Pualani and the 3 Manō – (with Japanese translation)
3 hungry sharks live in their dream home, a condo in the sunken remains of a super aircraft carrier. While dinner cools, they go holoholo (stroll) through the depths. Surfing prodigy Pualani wipes out in a massive swell, sending her to the bottom of the sea. Following her stomach she stumbles upon a leviathan’s lū‘au- 3 plates of gastronomic delights just waiting to be devoured! Appetites collide in Devin Oishi’s first children’s book based on the classic Goldilocks and the Three Bears.
Need a taste of Hawai‘i? The indelible watercolors and prose illuminate Oishi’s wild imagination while showcasing Hawaii’s unique culture and pidgin dialect. Translated into Japanese by Akihiro Okada and Hiroko Mori, Pualani takes readers, back to hanabutah (childhood) days at the beach.
About Devin Oishi (Hawaii Author)
Devin Oishi is an artist, teacher, cyclist, and all around thinker about everything: buildings, toys, paintings, inventions. . . but he never seems to be "done."
"Art is the means through which culture and civilization are passed down the generations." Mr. Oishi has been using his narratives to shine a spotlight on the past in order to move forward into the future. “I ka Wā Mahope l ka Wā Mamua.” “The future exists in the past.”
Mr. Oishi works in whatever material is handy in various genres. Most often he has pens, pencils, cameras, and computers. He has spent extensive time with paint and ceramics. One year was spent studying architecture where he was able to deepen his knowledge of 3-D modeling, CAD, and other forms of digital manipulation and woodworking.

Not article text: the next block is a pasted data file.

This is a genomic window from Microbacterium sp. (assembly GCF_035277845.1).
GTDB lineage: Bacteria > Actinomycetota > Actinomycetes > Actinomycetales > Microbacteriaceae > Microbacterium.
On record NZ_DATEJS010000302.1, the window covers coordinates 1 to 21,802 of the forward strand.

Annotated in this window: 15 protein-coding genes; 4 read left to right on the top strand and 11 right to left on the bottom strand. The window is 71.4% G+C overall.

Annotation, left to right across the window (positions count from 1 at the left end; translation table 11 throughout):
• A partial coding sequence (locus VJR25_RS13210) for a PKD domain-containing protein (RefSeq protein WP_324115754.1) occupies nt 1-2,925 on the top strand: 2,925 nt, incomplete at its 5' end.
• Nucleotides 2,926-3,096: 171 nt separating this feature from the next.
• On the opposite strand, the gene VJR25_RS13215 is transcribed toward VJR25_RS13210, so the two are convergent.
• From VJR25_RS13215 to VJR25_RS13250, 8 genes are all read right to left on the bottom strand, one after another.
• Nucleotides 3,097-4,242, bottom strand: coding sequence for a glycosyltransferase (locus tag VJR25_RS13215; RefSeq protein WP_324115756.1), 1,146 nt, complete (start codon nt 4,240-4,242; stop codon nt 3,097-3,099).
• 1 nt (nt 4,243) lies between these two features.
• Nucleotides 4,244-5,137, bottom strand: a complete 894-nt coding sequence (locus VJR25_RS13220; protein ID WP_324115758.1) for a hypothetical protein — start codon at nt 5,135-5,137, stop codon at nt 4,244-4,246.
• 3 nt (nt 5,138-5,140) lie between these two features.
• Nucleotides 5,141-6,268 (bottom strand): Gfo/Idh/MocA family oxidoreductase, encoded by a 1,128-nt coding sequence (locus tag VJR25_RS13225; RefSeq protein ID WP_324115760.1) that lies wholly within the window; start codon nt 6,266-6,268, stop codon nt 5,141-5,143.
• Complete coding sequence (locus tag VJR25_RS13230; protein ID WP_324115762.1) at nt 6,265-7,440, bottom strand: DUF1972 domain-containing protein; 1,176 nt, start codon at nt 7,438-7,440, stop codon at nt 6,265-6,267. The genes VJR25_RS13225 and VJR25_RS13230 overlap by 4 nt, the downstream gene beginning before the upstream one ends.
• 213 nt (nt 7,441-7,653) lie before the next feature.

He often draws or photographs whatever is happening. His designs flows from extreme control to controlled chaos. Often drawings are an amalgam of sketchy, vigorous mark making that carve an image from the page.
His work has been exhibited in Honolulu, St Louis, and Minneapolis. Recently, his work has been most prominent at the Honolulu Museum of Art School's Mezzanine Gallery for what has become Mangabento's annual summer exhibit. One of his paintings will be part of Imago Mundi at the 2019 Venice Biennial.
Straight out of college he started working in schools and has taught General Art, Ceramics, Drawing and Painting, Digital Media (videography), Graphics, and Aquascience at several schools.
He volunteered with or worked with many art organizations including the City and County of Honolulu's art collection, the Academy of Arts, Contemporary Museum, and the Japanese Cultural Center. He remains active in the art community organizing events with Mangabento and participating in Comic Jam Hawaii. In the past he participated with the Printmakers, Artists of Hawaii and the Watercolor Society.